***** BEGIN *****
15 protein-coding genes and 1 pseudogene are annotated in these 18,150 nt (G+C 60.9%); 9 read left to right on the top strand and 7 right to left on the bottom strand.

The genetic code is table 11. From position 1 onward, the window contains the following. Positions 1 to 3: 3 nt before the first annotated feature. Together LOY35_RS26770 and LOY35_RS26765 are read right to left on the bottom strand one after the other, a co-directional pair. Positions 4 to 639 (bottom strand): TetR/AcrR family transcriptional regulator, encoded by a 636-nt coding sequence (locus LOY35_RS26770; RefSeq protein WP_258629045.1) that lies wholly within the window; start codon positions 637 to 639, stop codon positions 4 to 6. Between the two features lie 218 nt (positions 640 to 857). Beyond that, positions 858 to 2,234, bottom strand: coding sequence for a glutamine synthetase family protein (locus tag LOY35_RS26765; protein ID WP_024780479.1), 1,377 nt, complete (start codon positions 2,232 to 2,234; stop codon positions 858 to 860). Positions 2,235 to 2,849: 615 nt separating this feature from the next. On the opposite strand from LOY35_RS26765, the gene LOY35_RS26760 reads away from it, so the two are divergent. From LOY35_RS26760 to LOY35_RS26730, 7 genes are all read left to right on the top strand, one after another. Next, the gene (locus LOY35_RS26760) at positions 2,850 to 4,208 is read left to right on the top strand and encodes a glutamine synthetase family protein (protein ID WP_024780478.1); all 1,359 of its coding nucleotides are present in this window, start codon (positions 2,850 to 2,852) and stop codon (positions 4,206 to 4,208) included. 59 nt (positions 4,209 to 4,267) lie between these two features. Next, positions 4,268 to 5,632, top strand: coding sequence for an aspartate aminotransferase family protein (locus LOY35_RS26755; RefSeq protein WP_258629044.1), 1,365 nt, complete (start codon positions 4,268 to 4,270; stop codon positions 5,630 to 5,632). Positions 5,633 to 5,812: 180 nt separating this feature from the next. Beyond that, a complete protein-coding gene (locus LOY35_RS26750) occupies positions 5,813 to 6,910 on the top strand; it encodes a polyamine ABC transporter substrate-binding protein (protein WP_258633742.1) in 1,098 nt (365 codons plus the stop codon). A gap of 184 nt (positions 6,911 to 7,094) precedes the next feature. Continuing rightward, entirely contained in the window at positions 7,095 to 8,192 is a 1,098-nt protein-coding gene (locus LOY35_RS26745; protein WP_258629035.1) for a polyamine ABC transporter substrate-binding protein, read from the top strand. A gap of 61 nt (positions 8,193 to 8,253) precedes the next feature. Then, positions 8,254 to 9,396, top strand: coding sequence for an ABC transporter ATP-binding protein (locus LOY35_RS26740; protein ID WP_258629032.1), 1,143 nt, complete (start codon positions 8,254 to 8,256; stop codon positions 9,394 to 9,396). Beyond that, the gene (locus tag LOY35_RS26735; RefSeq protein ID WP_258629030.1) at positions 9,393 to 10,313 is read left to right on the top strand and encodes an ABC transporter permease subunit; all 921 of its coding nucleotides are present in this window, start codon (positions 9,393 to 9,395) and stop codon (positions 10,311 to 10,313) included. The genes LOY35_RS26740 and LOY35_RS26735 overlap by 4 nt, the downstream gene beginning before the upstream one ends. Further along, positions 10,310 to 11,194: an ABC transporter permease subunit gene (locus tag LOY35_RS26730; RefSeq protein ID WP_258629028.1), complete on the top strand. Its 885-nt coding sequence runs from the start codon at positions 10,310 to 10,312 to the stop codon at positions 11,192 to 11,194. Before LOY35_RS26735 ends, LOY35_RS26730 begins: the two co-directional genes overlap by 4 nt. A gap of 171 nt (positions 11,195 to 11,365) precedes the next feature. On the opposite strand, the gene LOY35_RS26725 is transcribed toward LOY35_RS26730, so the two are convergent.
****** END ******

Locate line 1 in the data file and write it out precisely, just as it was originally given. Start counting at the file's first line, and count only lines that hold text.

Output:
15 protein-coding genes and 1 pseudogene are annotated in these 18,150 nt (G+C 60.9%); 9 read left to right on the top strand and 7 right to left on the bottom strand.